Health insurance is an important part of the financial planning process. If you don’t have a health cover, you are completely exposed to the possibility of paying large medical bills in case you or a family member is hospitalised. Sometimes, these medical bills are so large, they can wipe out a person’s life savings and investments.
Normally health insurance covers hospitalisation expenses for a patient. Some insurance policies also pay for Out Patient Department (OPD) treatment.
What is an OPD health insurance cover?
OPD health insurance is an additional cover provided by the insurer who charges extra premium for the enhanced facility. It includes charges incurred other than the hospitalization expenses which are normally covered under the regular health policy.
The following are some of the key features of the OPD cover:
-It covers minor hospital non-hospitalization expenses for medicine, check-up etc.
-It suits persons or families whose pharmacy expenses are either fixed or have to be incurred regularly.
-The extra premium paid for the OPD cover is also eligible for the tax deduction under Sec 80D within the sectional limit.
-The total amount that can be covered under the OPD health cover is normally lower than the extra premium paid for it.
-It can be used to cover expenses such as X-ray, blood check, doctor’s fees, medicine bills, day care charges etc.
-Some health insurance companies provide discounts on the subsequent year’s premium if no OPD claim has been made in the closing year.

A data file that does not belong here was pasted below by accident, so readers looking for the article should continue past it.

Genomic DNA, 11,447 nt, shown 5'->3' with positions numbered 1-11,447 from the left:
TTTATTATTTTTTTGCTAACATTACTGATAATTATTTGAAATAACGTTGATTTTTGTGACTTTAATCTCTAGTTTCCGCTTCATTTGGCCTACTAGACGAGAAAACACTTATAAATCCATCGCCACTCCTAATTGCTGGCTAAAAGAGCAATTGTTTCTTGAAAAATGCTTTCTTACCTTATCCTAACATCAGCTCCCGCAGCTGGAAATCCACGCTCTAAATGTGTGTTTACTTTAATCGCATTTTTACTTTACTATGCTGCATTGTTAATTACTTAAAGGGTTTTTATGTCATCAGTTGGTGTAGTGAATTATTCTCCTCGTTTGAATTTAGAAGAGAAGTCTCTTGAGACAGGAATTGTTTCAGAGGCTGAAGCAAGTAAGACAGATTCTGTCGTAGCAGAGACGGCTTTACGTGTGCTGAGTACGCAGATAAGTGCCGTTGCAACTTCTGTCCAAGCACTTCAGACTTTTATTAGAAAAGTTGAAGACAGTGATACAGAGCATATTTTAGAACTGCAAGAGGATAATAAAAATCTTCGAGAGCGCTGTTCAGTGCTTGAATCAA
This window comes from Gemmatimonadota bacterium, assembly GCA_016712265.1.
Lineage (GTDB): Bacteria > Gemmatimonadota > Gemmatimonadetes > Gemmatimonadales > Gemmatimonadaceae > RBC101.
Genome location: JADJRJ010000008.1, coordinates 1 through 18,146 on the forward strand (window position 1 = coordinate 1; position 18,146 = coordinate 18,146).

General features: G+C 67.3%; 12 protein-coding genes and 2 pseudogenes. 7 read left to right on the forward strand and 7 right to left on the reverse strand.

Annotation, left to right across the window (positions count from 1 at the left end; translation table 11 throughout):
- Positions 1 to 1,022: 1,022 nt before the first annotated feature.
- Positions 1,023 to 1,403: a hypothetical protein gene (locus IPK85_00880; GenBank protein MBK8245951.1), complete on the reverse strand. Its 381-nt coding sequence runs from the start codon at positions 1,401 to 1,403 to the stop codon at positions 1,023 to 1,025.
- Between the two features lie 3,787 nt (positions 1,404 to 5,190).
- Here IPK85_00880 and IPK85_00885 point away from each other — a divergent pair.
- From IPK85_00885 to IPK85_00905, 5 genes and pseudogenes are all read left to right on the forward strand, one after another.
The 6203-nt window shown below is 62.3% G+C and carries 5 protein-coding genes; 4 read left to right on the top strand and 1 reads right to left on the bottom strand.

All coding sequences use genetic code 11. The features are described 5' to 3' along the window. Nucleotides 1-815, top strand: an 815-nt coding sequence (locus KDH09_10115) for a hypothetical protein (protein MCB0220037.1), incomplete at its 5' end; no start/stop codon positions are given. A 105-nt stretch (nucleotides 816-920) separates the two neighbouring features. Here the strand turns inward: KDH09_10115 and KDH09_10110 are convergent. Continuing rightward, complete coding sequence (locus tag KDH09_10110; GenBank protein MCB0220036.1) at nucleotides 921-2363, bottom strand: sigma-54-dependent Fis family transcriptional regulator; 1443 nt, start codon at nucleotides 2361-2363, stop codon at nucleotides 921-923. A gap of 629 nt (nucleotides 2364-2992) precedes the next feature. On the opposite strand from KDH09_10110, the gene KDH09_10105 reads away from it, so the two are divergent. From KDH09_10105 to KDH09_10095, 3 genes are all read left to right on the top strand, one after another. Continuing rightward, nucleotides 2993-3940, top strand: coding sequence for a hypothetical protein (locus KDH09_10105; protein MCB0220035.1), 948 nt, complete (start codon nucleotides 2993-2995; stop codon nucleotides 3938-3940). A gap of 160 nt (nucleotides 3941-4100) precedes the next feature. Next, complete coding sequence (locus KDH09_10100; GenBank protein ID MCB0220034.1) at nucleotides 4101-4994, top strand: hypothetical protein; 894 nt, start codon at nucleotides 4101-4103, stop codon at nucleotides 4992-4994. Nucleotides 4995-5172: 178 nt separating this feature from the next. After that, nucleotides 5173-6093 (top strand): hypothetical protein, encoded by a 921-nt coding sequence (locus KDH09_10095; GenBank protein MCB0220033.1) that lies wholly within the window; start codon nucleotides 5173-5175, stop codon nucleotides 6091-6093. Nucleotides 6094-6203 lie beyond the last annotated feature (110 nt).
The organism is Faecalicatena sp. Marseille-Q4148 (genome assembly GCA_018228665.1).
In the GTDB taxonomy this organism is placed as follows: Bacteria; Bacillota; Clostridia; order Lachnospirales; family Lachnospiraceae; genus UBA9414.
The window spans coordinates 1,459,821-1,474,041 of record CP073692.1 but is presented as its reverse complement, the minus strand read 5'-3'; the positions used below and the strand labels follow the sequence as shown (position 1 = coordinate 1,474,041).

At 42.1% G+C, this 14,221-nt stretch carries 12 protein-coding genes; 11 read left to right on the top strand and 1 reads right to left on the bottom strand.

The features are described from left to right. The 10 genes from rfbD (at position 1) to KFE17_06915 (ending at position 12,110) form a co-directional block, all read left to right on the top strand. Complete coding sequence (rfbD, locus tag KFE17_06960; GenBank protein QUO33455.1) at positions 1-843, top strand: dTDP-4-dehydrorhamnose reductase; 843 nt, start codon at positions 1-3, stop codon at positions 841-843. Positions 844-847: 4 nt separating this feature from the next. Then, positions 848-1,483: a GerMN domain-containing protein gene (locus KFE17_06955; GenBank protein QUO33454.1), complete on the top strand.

Is it necessary to take the OPD cover?
People who need regular doctor consultations and need to buy medicine frequently – especially diabetics, asthmatics, etc.—can take an OPD cover. Though the benefit is not significant, the extra premium paid for taking the OPD cover would be eligible for tax deduction under Sec 80D under the prescribed limit.
You can take the cover if you bear regular OPD expenses which you couldn’t avoid anyway and if you have not already exhausted the tax deduction under Sec 80D. Let’s understand this with the help of following example.
Suppose you have a base health cover of Rs 5 lakh (family floater) for which you have to pay a premium of Rs 10,000. Now you decided to take an OPD cover for Rs 14,000, and you paid an extra premium of Rs 16,000. The limitation of the OPD claim would be Rs 14,000. The main benefit of paying the OPD premium would come as a tax benefit.
Let’s understand this with the example of following table which compares the two scenarios of having the OPD cover versus not having it.
As the illustration shows, an OPD cover helps people who incur fixed or regular medical expenses. However, the total benefit with tax adjustment won’t be significant. If your total yearly OPD bill is uncertain or lower than the total benefit allowed under the OPD cover, it may be advisable to not buy this cover.
It may be better to keep aside a fixed amount every month in your bank’s flexi-recurring deposit account or high interest paying savings account to cover the OPD expenses. Even you end up not having medical expenses, your fund is intact and its value would have grown.
The author is CEO, BankBazaar.com.